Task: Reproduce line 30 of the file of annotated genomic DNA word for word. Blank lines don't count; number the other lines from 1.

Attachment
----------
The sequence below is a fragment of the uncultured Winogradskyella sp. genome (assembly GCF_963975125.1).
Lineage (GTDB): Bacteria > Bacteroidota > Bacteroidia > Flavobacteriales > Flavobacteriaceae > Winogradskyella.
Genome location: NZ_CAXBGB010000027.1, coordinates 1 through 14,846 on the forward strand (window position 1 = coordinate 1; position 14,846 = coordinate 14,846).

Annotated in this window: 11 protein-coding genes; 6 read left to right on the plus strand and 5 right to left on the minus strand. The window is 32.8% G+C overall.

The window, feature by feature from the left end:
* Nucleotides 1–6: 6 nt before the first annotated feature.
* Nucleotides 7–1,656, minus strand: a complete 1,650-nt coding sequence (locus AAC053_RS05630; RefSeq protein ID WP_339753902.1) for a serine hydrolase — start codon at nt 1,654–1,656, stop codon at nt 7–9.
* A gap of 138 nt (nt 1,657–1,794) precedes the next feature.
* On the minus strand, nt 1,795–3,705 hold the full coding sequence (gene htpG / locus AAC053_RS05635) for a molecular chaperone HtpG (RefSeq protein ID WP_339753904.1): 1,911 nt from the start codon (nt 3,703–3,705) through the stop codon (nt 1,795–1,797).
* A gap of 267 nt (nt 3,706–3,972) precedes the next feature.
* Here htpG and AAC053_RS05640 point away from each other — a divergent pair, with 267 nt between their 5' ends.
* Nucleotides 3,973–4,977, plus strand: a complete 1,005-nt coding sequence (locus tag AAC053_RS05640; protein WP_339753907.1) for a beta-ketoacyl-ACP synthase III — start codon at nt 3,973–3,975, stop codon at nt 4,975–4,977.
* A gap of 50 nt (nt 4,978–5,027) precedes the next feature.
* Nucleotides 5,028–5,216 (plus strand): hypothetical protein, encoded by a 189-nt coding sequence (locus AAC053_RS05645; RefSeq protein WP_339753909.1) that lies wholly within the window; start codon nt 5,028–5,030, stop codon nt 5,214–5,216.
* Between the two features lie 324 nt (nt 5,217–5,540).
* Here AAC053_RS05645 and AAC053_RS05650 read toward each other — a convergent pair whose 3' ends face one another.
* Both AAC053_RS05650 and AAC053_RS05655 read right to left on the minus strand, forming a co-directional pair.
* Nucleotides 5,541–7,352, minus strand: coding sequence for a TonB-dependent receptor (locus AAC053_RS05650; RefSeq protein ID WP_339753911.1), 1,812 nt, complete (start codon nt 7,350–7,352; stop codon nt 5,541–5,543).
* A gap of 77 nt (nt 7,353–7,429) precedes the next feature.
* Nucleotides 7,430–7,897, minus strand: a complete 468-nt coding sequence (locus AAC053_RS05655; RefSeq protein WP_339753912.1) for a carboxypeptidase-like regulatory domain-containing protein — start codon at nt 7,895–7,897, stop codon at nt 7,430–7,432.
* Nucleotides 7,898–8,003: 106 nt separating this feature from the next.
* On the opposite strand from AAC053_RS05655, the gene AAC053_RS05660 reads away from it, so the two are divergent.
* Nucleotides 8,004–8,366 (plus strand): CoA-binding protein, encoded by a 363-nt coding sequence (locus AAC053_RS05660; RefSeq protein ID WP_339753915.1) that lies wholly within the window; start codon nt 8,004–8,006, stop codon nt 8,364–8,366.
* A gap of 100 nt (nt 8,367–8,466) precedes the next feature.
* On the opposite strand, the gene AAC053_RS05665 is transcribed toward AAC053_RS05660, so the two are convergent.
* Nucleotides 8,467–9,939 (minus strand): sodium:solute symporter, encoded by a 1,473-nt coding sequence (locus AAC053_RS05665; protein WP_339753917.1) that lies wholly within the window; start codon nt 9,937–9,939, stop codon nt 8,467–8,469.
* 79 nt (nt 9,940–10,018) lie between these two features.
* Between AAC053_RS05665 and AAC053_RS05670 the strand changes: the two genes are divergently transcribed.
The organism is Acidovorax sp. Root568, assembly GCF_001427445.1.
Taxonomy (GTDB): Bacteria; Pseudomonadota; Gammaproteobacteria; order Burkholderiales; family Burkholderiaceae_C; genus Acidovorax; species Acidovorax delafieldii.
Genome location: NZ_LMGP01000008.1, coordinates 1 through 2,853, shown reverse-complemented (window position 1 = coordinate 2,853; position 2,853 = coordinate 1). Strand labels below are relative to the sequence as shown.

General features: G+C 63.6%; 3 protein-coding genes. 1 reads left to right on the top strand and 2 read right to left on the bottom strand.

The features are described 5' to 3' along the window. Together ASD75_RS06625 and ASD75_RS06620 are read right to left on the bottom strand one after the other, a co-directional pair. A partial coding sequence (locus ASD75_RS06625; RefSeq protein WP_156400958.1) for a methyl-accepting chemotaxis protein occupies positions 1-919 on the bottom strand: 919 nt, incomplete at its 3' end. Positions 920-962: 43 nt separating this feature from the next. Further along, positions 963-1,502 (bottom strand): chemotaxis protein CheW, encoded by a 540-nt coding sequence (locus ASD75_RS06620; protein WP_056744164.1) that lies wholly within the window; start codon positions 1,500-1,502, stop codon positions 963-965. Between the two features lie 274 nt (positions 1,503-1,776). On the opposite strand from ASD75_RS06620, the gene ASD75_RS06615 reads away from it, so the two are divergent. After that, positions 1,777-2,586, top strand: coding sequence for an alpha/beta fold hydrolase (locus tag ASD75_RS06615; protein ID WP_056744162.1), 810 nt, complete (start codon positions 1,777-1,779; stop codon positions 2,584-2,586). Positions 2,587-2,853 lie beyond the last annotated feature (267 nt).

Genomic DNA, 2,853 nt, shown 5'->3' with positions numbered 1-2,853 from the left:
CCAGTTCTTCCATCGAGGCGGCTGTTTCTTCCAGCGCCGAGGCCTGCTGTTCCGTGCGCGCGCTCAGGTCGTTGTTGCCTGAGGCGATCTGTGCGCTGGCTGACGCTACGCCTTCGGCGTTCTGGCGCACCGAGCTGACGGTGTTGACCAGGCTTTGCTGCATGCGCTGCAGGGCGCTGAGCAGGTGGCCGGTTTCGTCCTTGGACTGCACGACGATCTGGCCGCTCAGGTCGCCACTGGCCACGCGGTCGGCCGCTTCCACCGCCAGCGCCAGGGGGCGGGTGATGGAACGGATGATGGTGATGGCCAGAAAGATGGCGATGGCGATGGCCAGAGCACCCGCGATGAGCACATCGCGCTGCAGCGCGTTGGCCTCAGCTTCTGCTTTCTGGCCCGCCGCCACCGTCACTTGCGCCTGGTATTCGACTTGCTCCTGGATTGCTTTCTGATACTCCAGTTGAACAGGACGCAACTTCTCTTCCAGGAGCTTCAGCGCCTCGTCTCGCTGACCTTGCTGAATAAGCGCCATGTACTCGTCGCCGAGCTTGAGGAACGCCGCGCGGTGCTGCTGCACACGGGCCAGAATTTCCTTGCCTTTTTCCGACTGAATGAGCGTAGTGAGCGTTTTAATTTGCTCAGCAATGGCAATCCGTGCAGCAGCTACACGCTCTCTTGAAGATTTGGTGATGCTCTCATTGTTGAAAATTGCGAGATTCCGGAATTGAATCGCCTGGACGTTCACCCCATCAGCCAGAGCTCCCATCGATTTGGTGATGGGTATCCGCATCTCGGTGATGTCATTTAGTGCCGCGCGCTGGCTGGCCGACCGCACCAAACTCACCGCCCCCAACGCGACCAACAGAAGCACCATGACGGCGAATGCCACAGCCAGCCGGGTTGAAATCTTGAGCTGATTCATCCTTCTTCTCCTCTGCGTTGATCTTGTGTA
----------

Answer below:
Taxonomy (GTDB): Bacteria; Pseudomonadota; Gammaproteobacteria; order Burkholderiales; family Burkholderiaceae_C; genus Acidovorax; species Acidovorax delafieldii.